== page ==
The bruises I would find from the bottles banging against my legs. Ouch!
Let me tell you, it was no picnic to carry those heavy bottles on the NJ Transit for her, along with whatever I was bringing home. I would do it without complaint (don’t smart mouth me, Major, sir) because I knew she would do the same thing for me without hesitation.
My mother was a true gourmet cook. She and some friends put together a monthly Gourmet Group together back in the early 70’s. As a result, I grew up with an appreciation for good food. Fresh baked bread was a staple in our house. To this day, I can’t seem to let go of her cookbooks.
Anytime I had a problem or a concern, I could always call on my parents. Between the two of them, I would get phenomenal advice. The clear cut, rational advice from my dad combined with the heartfelt, personal slant from my mom.
I miss my parents a great deal. They had many health issues at the end of their lives. They never complained. They both died too young. I do not dwell on those facts. They had a life that most people only dream of. They were the happiest and most positive people I have ever met. I try to follow their example every day of my life.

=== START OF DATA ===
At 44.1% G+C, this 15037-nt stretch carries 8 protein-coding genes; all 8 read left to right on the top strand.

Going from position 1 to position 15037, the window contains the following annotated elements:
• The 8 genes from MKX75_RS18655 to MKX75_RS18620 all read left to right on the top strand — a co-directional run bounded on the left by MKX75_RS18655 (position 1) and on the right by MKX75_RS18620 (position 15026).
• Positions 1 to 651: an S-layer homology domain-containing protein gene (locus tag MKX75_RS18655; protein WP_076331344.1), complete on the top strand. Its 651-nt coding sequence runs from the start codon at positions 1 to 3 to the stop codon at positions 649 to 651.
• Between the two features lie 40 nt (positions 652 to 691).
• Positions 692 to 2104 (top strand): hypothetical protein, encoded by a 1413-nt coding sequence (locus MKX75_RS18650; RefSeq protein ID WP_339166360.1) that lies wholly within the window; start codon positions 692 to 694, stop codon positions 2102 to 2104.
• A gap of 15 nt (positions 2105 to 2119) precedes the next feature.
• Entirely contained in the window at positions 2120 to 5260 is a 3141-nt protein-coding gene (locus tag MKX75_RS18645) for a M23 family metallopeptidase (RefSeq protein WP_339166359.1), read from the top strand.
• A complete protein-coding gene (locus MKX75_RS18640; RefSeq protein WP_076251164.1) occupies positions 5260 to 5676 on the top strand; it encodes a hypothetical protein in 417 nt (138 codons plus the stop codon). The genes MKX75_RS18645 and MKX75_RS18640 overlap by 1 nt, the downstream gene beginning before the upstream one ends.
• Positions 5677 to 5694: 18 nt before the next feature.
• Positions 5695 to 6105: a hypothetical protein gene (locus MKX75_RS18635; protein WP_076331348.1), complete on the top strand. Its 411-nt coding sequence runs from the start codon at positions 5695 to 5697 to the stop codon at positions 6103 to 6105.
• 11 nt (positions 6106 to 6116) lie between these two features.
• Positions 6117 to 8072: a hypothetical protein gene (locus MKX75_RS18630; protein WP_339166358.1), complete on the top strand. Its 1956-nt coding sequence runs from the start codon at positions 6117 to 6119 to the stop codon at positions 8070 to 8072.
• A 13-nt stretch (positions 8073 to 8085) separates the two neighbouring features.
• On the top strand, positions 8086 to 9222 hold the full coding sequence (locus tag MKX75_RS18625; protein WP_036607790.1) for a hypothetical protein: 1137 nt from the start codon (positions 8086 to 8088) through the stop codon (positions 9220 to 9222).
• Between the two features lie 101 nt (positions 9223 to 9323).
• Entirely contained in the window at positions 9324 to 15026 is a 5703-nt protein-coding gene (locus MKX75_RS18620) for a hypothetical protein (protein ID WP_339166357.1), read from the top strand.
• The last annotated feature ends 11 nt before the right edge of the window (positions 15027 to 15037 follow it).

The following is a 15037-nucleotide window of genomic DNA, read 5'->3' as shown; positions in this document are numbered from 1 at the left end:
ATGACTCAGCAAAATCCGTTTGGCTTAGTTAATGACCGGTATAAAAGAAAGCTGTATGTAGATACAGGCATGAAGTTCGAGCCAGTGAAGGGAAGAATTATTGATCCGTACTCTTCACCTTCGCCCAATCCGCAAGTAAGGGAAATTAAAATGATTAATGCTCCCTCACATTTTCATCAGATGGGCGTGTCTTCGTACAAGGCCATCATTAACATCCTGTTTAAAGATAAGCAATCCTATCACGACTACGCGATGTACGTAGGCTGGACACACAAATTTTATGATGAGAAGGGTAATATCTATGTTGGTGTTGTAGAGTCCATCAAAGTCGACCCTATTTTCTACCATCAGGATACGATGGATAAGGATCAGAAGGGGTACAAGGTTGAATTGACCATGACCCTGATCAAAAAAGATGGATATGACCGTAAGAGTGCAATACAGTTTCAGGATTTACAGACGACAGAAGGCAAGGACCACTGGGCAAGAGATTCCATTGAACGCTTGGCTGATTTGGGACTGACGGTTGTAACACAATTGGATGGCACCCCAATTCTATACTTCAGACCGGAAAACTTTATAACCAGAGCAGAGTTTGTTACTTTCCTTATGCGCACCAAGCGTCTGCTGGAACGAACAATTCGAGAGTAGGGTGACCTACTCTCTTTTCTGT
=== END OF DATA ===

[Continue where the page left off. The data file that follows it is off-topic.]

I wish they had the opportunity to meet Island Boy. They weren’t the type of grandparents who would have made a special trip for Grandparent’s Day. In fact, my father would have rolled his eyes at the very notion of Grandparent’s Day. They were, however, the type who would have been so much more to their newest grandson. They were the type that their grandson could look up to and try to emulate.
I hope that Island Boy will learn many of the lessons that my parents taught me over the years.